In the last decade or so, honey bee populations worldwide have significantly diminished due to unknown causes. Less known is the fact that native bee populations in North America are also in decline. As more rural and wild landscape becomes suburban and urban, there is less space and materials needed by native bees for laying eggs and feeding their young. But there is a way for you to help. Create a space in your garden that is attractive to native bees and encourage them to stay.
These posts are educational, and appear on the Learn Page.
Have a small area where you want to plant wildflowers? Concerned about weeds? You should be, even in planting sites where weeds don’t seem like they will interfere with establishing and managing your wildflower garden. An abundance of weed seeds can lurk in the top few inches of soil just waiting for some sort of disturbance. And from the weeds point of view, disturbance can range from tilling the soil to eradicating existing vegetation with an herbicide.
Vince Lamb is a Florida native and a true activist who champions our Florida environment through his participation in numerous groups and committees. But his talent truly shines as a nature photographer documenting Florida plants, places and wildlife. He enjoys finding rare and endangered species that most people are unlikely to see, and his artistic images help heighten public awareness for conservation. His photography workshops have helped others to hone their skills. We asked Claudia Larsen to talk with Vince to get pointers on how to take that perfect wildflower photo.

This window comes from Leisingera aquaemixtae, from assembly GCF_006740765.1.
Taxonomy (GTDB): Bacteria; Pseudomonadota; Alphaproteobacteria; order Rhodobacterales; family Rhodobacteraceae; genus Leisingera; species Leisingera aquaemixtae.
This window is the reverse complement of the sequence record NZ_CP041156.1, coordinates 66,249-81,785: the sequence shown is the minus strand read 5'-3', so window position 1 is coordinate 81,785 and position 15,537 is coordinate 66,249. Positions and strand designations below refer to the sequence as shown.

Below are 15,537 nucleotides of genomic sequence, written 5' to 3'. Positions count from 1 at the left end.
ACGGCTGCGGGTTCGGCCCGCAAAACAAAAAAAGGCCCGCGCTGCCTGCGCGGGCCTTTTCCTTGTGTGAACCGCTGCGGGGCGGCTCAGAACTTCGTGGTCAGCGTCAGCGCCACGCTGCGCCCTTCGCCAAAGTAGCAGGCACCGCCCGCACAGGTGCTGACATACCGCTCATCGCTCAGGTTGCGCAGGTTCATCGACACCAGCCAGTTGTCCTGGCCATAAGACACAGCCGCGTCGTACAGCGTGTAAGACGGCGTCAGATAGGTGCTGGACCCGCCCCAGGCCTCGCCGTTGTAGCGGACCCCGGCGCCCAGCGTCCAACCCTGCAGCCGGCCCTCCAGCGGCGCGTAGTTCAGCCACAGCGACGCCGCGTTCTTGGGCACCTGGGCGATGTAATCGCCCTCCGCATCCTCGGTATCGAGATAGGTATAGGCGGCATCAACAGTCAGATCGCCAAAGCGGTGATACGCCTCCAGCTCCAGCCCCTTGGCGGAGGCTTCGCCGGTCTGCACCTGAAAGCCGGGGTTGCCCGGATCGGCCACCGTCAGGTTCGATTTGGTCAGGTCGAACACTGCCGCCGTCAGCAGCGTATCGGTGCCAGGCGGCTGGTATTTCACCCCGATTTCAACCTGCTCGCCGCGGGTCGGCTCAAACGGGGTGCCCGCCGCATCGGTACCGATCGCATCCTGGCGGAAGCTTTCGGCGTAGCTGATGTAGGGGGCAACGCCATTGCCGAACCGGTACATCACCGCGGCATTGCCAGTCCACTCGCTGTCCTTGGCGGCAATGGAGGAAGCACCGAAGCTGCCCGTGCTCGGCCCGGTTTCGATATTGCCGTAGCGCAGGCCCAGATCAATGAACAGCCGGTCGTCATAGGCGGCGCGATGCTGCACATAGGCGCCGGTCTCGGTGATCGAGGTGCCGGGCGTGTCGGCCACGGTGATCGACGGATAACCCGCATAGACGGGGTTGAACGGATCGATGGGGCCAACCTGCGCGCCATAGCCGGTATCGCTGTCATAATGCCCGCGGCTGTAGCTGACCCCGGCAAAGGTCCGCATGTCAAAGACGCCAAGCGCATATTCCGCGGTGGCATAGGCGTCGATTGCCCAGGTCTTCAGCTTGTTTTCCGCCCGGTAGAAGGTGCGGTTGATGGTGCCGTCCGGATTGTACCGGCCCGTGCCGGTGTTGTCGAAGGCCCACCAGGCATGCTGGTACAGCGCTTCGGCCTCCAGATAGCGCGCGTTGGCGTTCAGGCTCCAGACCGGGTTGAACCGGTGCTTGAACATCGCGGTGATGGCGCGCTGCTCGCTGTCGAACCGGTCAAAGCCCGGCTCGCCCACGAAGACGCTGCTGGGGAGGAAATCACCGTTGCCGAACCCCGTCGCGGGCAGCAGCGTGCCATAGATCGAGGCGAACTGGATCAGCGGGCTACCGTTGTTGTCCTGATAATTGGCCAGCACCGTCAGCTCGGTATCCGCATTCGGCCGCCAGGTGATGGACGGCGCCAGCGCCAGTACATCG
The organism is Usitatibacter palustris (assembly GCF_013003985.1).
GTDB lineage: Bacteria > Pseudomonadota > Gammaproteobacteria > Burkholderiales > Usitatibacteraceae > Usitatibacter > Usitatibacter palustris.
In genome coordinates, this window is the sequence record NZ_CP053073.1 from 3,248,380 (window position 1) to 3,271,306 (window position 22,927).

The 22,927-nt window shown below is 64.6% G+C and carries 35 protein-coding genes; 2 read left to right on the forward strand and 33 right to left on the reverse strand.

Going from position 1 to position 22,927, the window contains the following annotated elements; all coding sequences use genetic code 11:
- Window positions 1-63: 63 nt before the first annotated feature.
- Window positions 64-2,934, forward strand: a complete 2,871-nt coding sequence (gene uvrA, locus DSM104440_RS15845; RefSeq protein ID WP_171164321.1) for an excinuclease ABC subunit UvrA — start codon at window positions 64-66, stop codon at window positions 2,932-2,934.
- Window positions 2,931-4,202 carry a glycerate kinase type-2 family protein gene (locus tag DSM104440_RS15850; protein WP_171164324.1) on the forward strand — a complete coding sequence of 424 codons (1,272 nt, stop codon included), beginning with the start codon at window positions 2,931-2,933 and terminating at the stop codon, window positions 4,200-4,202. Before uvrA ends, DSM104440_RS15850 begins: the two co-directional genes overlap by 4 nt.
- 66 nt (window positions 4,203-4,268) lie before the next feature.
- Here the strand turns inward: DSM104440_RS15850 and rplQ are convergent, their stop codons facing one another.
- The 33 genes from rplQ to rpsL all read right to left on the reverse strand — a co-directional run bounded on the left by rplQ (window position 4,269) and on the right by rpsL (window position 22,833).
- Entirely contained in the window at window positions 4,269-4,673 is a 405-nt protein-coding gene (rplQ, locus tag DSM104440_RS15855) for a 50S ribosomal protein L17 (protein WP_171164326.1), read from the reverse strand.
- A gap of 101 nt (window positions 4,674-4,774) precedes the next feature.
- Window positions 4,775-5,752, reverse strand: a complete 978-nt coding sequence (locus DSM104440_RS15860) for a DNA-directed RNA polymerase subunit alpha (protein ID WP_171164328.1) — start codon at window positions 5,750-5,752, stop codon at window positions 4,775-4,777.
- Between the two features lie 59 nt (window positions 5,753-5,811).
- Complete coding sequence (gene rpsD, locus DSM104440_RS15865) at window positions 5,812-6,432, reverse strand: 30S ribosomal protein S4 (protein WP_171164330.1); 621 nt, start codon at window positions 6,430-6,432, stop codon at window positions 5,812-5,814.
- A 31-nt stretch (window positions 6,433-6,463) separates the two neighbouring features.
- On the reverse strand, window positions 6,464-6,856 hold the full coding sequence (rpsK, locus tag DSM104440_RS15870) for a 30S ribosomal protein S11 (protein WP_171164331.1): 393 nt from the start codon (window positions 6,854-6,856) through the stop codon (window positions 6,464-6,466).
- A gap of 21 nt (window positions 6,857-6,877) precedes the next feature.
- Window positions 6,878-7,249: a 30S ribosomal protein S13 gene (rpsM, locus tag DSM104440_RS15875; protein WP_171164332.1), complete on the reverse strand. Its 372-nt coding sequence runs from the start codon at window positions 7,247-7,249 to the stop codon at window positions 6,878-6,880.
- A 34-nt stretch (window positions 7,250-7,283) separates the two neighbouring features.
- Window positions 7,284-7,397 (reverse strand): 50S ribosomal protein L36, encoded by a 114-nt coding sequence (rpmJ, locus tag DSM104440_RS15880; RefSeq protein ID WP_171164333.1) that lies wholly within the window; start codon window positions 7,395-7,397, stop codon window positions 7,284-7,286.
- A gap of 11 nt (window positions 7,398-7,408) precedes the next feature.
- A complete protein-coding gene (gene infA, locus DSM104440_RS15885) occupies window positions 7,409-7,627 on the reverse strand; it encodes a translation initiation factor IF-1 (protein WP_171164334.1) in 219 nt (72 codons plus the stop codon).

Imagine yourself as a native Indian or early explorer 500 hundred years ago trying to survive in Florida. The better part of your day was probably spent hunting or gathering for daily sustenance, making tools and building shelters. Although artifacts are recovered by archeologists, the list of plants used for food, medicine and spiritual purposes was generally passed down by word of mouth through generations of early Floridians. There is quite a compendium of knowledge about early uses of native trees and shrubs, but what about wildflowers?
Don’t let the title scare you off! I’ve been wondering why plants of the same species sometimes occur in different colors, so I did a little research. As you can see from my photos, some common flowers that have appeared in my garden are red and yellow forms of milkweed (Asclepias tuberosa) and blanketflower (Gaillardia puchella). I also have red, pink and white tropical sage (Salvia coccinea), which I’m sure many of you have also grown. Do you ever have white flower forms of your typically blue spiderwort (Tradescantia ohiensis) or Stokes’ aster (Stokesia laevis)? Wonder what’s going on?
There are more than 600 different rare plant species in Florida that are either regulated or tracked by state and federal agencies. Over a third are sun-loving, shade-intolerant plants (e.g., terrestrial orchids, lilies, pitcher plants, etc.) that can be found in the open habitat of roadsides and powerline/gasline rights-of-way (ROWs). Statewide, ROWs are one of the best places to find rare plants.